This process model of divine spacetime, projected from Whitehead’s theory of interpoints and his critique of the Newtonian fallacy of "simple location," slips into the logical difficulty with which process theology has accused traditional theism: It is always possible to ask whether any proposed empirical signs are signs of God, and it is never possible to provide empirical evidence with which to answer the question (1:42). Asking "Can There Be Talk about God-and-the-World?" James McClendon argues that God’s activity is "empirically identifiable with" some part of cosmic or earthly events and that therefore such events provide "brute facts" with respect to the appraisal "God has done this" (1:42). The interpoint model of God-and-the-world reveals in its mathematical abstraction, however, that it is not possible to identify the "some part" of cosmic or earthly events which represents God’s place and action. God’s location in spacetime is his intersection of all realities without his identification as a member of the world.
Rather than conclude skeptically, however, that process theism is an equally nonsensical alternative to traditional theism, this analysis of the interpoint theory discloses that the logical criteria for verifying God’s location in spacetime have collapsed with the advent of relativity physics. What is required for understanding divine spacetime in process perspective is a logic which does not situate judgment restrictively in front of things and in sequence, as if the universal stuff were solids extended seriatim in rigid, empty space, but rather allows access to plenitude and simultaneity. Theologians search vainly for God’s exact location for he appears in a field which is not observable in itself but only as it coappears with the world.
CNT -- Cobb, John B., Jr. A Christian Natural Theology. Philadelphia: Westminster, 1965. GP -- Koehler, Wolfgang. Gestalt Psychology. New York: H. Liveright, 1929. MC -- Whitehead, Alfred North. "On Mathematical Concepts of the Material World." Philosophical Transactions of the Royal Society of London, Series A, 205 (1906), 465-525. Cited as reprinted in F. S. C. Northrop and Mason W. Gross, eds. Alfred North White-head: An Anthology. RW -- Leclerc, Ivor, ed. The Relevance of Whitehead. New York: Macmillan, 1961.
1. James Win. McClendon, Jr. "Can There Be Talk about God-and-the-World?" Harvard Theological Review, 62 (1969), 33-49.
1 Interlocutors in the debate about God’s spatiality are: John T. Wilcox, "A Question from Physics for Certain Theists," Journal of Religion, 41 (1961), 293-300; CNT 192-96; Donald W. Sherburne, "Whitehead without God," in Delwin Brown, et al, (eds.), Process Philosophy and Christian Thought (Indianapolis: Bobbs-Merrill. 1971), pp. 305-28; Lewis S. Ford, "Whitehead’s Conception of Divine Spatiality," Southern Journal of Philosophy, 6 (1968), 1-23, and "Is Process Theism Compatible with Relativity Theory?" Journal of Religion. 48 (1968), 124-35; Paul Fitzgerald, "Relativity Physics and the God of Process Philosophy," PS 2 (1972), 251-76.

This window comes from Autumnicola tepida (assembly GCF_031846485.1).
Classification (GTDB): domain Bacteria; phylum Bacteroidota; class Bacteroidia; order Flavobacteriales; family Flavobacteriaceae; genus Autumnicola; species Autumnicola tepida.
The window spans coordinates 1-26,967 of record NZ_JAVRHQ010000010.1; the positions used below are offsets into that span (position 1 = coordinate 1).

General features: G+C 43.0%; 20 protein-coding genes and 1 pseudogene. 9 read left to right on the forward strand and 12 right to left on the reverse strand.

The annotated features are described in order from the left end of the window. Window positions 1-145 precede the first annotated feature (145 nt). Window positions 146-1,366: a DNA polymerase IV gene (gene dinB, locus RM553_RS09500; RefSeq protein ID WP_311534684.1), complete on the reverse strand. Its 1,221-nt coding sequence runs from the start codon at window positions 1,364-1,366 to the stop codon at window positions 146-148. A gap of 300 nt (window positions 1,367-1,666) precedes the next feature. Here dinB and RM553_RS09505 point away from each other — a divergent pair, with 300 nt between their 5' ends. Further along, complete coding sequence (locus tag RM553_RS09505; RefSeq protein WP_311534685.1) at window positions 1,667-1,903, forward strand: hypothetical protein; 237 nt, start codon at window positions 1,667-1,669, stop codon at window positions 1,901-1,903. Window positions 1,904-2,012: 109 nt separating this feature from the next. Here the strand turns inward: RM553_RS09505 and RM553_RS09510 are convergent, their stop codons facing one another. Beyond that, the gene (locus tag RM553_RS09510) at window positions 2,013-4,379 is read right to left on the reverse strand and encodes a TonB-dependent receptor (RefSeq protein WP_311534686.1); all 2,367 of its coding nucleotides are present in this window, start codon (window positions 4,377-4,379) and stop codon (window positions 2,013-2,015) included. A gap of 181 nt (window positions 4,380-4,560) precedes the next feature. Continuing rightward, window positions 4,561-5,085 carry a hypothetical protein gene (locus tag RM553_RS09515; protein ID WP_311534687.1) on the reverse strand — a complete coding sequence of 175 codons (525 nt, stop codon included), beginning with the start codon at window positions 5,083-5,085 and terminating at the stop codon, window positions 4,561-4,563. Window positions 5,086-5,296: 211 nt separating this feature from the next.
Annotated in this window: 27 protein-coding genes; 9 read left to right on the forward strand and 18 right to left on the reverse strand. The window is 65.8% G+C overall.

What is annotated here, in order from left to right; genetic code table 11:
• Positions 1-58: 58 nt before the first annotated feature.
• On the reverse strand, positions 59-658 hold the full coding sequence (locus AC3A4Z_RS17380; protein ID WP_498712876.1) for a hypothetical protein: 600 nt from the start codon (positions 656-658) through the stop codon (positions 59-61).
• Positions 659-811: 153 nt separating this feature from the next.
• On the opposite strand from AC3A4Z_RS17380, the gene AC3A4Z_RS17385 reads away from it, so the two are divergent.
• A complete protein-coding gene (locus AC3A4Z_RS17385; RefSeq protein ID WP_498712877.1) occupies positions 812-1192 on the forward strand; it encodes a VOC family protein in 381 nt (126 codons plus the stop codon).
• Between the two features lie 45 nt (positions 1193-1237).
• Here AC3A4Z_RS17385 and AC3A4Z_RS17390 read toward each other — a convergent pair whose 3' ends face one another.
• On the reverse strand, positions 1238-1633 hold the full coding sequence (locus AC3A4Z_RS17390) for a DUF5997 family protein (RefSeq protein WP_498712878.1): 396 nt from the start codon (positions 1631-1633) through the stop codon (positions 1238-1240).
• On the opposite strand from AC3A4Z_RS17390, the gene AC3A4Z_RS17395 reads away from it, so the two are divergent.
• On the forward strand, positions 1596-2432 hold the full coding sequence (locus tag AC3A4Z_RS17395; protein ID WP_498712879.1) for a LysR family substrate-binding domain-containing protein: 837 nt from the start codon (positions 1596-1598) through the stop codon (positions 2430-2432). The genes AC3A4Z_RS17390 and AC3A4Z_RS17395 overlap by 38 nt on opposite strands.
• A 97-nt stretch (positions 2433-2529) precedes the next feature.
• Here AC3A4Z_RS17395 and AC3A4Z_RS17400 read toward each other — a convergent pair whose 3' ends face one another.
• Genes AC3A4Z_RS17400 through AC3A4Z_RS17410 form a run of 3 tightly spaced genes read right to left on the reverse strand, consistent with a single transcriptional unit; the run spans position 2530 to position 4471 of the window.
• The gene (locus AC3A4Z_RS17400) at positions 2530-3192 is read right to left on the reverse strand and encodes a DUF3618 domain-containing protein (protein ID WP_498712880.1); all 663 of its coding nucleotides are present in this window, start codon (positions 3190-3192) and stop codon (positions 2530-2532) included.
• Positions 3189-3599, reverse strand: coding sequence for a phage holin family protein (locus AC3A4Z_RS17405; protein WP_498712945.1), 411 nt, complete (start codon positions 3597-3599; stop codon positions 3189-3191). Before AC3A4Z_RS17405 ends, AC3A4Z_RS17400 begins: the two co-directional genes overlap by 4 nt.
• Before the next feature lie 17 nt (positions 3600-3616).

2 Readers may consult the expositions of MC in: Victor Lowe, "The Development of Whitehead’s Philosophy" in Paul A. Schilpp (ed.), The Philosophy of Alfred North Whitehead (Evanston, Ill.: Northwestern University Press, 1941), pp. 33-46, revised as chapter seven of his Understanding Whitehead (Baltimore: Johns Hopkins University Press, 1963); Wolfe Mays, "The Relevance of ‘On Mathematical Concepts of the Material World’ to Whitehead’s Philosophy" in RW; and Paul F. Schmidt, Perception and Cosmology in Whitehead’s Philosophy (New Brunswick, N. J.: Rutgers University Press, 1967). Since the writing of my article a study by Robert Andrew Ariel has appeared, "A Mathematical Root of Whitehead’s Cosmological Thought," PS 4 (1974), 107-13. It suggests some ideas in the 1905 address which presage Whitehead’s later cosmology, but it does not develop the theory of interpoints, which is the subject of my inquiry.
3 Symbols of the type R; ( ) concern relations. For example, R; (xyz) forms an instance in which the triadic relation R holds the special positions of x, y, z in this instance of that relationship being indicated by their order of appearance in the symbol R; (xyz) (MC 22).
4 Cf. Ian Ramsey’s attempt to confess God as the "more" of the universe, the observable-plus. Ramsey argues that because the universe of which God is the "more" is spatially all-inclusive it is possible to refer to God, as to refer to the universe, but not to locate him. Models and Mystery London: Oxford University Press, 1954), pp. 59-60, 67 and an unpublished essay by Donald D. Evans of the University of Toronto, "Ian Ramsey on Talk about God," which I appreciate having shared. Ramsey fails to settle how the "more" of the cosmos is God and yet the shared spacetime of God and man. Does the "more" bridge the linguistic expression and the ontological referent? Is the "more" superimposed on perception yielding discernment, or is it the very organization of the perceptual experience?
Interpoint as Love
Is God as Interpoint personal? Does the Interpoint God have consciousness and aims? Does it carry, with its very depths, a tender care that nothing be lost? Symbolic logic cannot answer this question. It is concerned with formal, logical relations, not with love. But symbolic logic can be a tool for thinking about this God, helping us avoid images of God in corporeal terms. The passion of open and relational (process) theologians is to imagine an incorporeal God who has tender care, and who can guide and empower human beings and other living beings, without coercion: a God who intersects the world without having a body. Perhaps, with help from symbolic logic, we can speak of God as a non-localized Interpoint. This God is everywhere and nowhere, but without a body. And perhaps this God is also, as Oord and others suggest, Love. We can hope.